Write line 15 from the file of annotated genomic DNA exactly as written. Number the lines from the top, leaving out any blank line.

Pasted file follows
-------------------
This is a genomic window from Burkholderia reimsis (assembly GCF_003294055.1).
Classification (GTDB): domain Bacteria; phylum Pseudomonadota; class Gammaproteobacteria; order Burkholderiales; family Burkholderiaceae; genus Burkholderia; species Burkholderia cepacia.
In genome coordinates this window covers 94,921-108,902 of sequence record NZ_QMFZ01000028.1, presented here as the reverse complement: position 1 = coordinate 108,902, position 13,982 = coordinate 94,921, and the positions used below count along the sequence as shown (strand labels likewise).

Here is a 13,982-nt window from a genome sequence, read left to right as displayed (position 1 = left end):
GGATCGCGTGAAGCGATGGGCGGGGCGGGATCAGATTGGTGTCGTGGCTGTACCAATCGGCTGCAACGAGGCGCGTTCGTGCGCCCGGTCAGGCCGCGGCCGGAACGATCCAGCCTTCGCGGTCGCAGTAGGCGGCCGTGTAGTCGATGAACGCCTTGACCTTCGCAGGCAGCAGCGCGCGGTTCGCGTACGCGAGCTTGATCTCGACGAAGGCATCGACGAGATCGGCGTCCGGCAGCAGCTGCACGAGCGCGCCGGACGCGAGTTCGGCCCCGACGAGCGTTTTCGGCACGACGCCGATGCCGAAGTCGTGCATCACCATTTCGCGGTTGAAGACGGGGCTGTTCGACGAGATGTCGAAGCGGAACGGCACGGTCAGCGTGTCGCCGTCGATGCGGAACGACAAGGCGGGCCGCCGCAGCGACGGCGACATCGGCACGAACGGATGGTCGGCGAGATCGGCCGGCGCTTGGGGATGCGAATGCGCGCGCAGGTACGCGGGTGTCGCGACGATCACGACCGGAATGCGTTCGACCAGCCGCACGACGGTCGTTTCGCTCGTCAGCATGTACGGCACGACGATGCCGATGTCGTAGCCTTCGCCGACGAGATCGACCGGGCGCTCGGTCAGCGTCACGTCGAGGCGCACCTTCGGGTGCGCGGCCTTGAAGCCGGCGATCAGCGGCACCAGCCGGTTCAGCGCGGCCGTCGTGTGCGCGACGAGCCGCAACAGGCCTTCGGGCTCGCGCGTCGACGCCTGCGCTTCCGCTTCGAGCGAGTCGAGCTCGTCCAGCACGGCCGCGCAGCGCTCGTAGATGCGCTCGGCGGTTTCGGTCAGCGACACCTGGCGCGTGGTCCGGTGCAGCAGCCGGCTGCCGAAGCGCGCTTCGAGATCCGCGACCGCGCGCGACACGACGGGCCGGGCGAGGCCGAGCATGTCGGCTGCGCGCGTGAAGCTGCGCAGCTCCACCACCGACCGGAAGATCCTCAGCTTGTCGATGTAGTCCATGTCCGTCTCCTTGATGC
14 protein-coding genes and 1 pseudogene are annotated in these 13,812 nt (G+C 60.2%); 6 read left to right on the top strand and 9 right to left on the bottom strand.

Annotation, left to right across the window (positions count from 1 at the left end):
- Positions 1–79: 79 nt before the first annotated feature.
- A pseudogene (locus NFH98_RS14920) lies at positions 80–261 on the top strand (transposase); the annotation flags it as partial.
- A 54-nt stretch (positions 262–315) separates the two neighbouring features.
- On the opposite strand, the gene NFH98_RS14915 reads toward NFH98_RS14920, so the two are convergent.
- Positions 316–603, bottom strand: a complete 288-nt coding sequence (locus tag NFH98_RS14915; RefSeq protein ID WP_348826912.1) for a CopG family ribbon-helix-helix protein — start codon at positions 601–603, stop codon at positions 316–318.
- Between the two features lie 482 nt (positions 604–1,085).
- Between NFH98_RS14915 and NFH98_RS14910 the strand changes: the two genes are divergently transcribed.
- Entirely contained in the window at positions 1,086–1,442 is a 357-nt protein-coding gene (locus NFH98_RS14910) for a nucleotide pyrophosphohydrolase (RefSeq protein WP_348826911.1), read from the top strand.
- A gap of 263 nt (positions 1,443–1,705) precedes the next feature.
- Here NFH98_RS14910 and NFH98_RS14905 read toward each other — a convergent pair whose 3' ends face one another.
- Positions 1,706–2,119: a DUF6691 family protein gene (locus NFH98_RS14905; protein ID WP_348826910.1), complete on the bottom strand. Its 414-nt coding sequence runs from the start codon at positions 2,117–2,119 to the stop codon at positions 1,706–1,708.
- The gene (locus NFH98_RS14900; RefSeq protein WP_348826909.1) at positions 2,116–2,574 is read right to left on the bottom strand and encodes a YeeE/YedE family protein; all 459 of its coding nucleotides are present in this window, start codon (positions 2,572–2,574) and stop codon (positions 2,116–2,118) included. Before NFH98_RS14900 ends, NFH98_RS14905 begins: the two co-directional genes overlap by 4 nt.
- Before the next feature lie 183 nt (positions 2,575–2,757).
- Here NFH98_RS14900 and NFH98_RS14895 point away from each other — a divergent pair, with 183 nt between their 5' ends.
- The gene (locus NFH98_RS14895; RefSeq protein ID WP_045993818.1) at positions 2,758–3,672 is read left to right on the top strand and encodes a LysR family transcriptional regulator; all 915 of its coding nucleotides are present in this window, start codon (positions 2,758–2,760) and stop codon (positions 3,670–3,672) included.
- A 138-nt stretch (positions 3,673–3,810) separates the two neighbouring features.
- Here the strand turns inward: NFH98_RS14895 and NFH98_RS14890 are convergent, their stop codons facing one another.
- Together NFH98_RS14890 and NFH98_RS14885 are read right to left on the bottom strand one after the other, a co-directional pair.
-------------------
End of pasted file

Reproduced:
- Entirely contained in the window at positions 1,086–1,442 is a 357-nt protein-coding gene (locus NFH98_RS14910) for a nucleotide pyrophosphohydrolase (RefSeq protein WP_348826911.1), read from the top strand.